6 reasons your indoor basil plant might be turning brown or yellow
Basil plants are a favorite of gardeners everywhere, and they can easily be grown in containers on your windowsill or on a coffee table in the mudroom.
But one day you walk in and the leaves are starting to turn brown or yellow and you get confused. What gives? You may think it’s the natural annual death of the plant since basil is not perennial, but indoor basil plants can produce multiple crops each year — so seasonality is rarely the cause. These are 6 of the most common reasons your basil plant may be discoloring.
1. Too much or too little water
Watering issues is one of the most common of basil leaves turning brown or yellow. Unfortunately, both overwatering and underwatering can cause this issue.
How to tell if you’re watering too much or too little
If your basil is suffering from overwatering, in addition to the leaves turning yellow or brown, your plant may wilt and feel limp or soft to the touch. Try watering less often, and allow the top of the soil to dry out before watering again.
If you are underwatering, or watering too little, the leaves may turn brown or yellow, but they will likely feel dry to the touch rather than limp. If this is the case, try increasing the frequency of watering.
The drainage of your soil can also contribute to over or under watering. If your soil is too sandy, the water will pass through and quickly become dry. If your soil is to clay-y, it may fail to drain and your plant may experience symptoms of overwatering even if you are not watering frequently.
2. Not enough sunlight
Basil leaves can turn yellow and the stems can turn brown if they’re not getting enough sunlight. If this happens to your basil plant, there are a few things you can do to bring it back to health.
Moving your basil to a south-facing window will help it get the longest hours of sunlight. If that’s still not enough, for example during a dreary winter with very short daylight hours, you can consider adding grow lights to help the plain get enough light.
3. Soil is too acidic
Basil thrives in soil that ranges from 6.0-7.5 pH. When the soil is too acidic, the leaves and stems of your basil plant might turn brown or yellow.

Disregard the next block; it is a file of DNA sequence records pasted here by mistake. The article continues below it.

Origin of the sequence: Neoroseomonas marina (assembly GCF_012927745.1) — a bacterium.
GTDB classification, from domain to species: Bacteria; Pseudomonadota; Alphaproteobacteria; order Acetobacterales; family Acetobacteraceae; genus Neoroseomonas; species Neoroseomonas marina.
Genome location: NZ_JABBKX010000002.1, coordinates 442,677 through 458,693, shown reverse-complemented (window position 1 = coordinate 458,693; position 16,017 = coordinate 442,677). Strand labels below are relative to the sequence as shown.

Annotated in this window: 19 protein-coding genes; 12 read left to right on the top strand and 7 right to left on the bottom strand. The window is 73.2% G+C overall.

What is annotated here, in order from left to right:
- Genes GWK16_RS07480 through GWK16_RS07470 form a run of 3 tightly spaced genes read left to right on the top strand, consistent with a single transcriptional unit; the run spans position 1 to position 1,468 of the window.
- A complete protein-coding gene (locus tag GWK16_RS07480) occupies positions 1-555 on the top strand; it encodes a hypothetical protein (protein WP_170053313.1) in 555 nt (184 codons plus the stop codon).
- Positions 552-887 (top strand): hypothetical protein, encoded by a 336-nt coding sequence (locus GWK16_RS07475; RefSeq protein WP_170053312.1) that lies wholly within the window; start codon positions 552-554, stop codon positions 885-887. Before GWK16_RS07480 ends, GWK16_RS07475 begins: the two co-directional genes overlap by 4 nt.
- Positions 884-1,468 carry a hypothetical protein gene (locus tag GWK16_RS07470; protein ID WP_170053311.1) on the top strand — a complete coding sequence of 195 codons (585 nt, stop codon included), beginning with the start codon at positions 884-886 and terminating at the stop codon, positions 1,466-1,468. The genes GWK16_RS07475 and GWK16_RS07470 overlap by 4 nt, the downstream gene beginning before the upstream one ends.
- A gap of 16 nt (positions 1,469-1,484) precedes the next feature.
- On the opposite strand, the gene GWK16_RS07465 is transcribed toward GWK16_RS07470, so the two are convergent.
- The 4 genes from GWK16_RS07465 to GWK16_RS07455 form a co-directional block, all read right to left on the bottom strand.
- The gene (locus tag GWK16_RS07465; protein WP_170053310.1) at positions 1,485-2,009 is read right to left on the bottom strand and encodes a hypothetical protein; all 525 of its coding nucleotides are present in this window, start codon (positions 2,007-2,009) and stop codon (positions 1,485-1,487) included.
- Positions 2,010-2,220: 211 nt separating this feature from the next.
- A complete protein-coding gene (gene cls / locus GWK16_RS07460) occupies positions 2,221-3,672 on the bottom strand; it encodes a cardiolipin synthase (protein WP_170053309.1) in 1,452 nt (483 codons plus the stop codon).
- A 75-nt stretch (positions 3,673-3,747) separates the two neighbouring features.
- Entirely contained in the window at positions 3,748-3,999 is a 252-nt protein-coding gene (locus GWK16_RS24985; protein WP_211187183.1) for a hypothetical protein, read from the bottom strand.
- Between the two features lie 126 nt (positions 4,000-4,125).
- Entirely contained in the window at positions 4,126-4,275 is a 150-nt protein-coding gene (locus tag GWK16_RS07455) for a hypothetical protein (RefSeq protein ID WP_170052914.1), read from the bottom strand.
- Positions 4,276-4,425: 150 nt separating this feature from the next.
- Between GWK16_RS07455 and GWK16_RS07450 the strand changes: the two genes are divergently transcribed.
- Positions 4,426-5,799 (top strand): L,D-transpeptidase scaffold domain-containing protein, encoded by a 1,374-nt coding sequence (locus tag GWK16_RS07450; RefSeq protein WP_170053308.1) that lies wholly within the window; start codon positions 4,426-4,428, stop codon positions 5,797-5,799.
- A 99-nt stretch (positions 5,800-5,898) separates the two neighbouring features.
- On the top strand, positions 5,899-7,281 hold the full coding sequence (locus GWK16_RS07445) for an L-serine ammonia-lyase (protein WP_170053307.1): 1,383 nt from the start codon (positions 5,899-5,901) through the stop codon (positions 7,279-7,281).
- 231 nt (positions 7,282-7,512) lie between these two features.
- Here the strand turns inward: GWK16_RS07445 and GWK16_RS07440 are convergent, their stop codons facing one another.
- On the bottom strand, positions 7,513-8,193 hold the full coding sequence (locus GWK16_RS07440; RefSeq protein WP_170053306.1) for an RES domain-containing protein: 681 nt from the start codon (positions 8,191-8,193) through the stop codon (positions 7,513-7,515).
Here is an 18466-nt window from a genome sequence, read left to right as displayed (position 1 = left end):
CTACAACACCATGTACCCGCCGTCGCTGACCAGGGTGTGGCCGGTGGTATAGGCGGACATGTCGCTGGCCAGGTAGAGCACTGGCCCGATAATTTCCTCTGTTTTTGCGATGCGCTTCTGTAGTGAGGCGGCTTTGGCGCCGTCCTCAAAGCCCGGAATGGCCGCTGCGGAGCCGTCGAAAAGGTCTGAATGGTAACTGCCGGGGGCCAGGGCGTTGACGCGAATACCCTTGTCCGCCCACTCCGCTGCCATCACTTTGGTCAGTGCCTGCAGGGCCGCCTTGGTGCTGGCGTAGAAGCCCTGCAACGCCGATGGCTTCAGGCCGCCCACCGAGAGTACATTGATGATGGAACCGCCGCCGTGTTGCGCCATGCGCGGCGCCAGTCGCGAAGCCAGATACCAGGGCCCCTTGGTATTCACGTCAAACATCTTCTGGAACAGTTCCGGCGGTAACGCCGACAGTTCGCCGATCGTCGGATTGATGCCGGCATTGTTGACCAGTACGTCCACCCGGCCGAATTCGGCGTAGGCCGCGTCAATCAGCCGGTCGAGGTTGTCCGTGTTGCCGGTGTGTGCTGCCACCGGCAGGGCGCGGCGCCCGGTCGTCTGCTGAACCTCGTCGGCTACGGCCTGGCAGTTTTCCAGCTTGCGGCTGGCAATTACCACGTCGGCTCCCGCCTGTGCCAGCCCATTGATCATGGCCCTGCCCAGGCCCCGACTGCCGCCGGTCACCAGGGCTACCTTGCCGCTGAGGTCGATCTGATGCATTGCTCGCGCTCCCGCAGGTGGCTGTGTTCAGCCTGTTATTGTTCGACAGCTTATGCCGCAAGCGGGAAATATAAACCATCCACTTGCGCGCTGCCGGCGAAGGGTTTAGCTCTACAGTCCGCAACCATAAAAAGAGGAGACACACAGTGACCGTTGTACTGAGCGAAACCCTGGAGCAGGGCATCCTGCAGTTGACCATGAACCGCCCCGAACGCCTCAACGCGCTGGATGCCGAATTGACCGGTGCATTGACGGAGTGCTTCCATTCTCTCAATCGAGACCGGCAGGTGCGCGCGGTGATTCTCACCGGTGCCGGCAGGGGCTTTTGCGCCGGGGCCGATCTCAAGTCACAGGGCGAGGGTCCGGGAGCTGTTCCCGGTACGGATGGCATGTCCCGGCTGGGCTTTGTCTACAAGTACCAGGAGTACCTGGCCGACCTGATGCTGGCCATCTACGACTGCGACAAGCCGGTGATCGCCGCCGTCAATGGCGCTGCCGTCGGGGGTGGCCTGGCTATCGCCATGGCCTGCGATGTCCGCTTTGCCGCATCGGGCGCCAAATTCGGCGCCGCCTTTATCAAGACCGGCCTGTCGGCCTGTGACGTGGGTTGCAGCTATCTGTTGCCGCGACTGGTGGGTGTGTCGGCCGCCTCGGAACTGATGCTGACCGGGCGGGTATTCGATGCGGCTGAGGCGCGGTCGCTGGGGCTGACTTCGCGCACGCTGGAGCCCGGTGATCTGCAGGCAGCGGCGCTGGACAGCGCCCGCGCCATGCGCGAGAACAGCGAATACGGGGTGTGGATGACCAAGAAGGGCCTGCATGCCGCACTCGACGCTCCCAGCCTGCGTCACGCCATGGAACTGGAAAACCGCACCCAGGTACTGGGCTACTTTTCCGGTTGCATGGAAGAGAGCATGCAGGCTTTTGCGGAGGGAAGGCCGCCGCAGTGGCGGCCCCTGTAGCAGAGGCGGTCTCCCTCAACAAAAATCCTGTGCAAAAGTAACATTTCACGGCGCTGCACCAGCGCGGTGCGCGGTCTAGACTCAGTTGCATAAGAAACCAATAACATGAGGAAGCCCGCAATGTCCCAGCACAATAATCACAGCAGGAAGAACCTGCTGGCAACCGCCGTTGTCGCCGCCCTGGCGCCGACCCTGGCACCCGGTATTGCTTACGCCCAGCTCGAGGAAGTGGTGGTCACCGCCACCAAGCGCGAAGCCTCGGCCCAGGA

If you recently re-potted your basil, you may have used soil that isn’t the correct pH to support the health of the plant. But if your plant has been living in the same soil for a long time, it’s unlikely that the acidity of the soil is to blame unless you recently added a lot of organic material to it (including compost).
4. Fertilizer burn
Every avid gardener runs into the issue of fertilizer burn at some point or another. We call it “loving a plant to death”. The intention is to provide the beautiful plant with some yummy nutrients so it can grow big and strong, but too much of a good thing can harm, or even kill, your plant.
Fertilizer should be applied to basil only once or twice per growing season. If your plant is turning brown and you know that you recently fertilized, you can salvage it by trying to remove the fertilizer from the soil and by watering a lot to flush the fertilizer out of the soil. Be sure to discard the water rather than allow the plant to soak in it.
5. Insects and pests
Insects and pests including aphids, scales, and spider mites can suck the vital juices from your basil plants, causing the leaves to turn brown. This is not a particularly common cause of browning leaves, especially in indoor basil plants.
If you suspect pests are to blame for the browning of your basil, you can spray the plant lightly with insecticidal soap.
6. Fungal diseases
Fungal problems like root rot, fusarium wilt, and damping-off are the final potential cause of leaf browning on basil plants. Overwatering is the most common cause of fungal diseases in indoor herb gardens.
Fungal problems like damping-off can be treated with fungicides, but fusarium wilt cannot be treated and the plants should be immediately removed from your herb garden and destroyed so that the disease does not spread to your other herbs.
Luckily, the browning of leaves on basil plants is usually caused by simple factors like water and light, which are easily manipulated.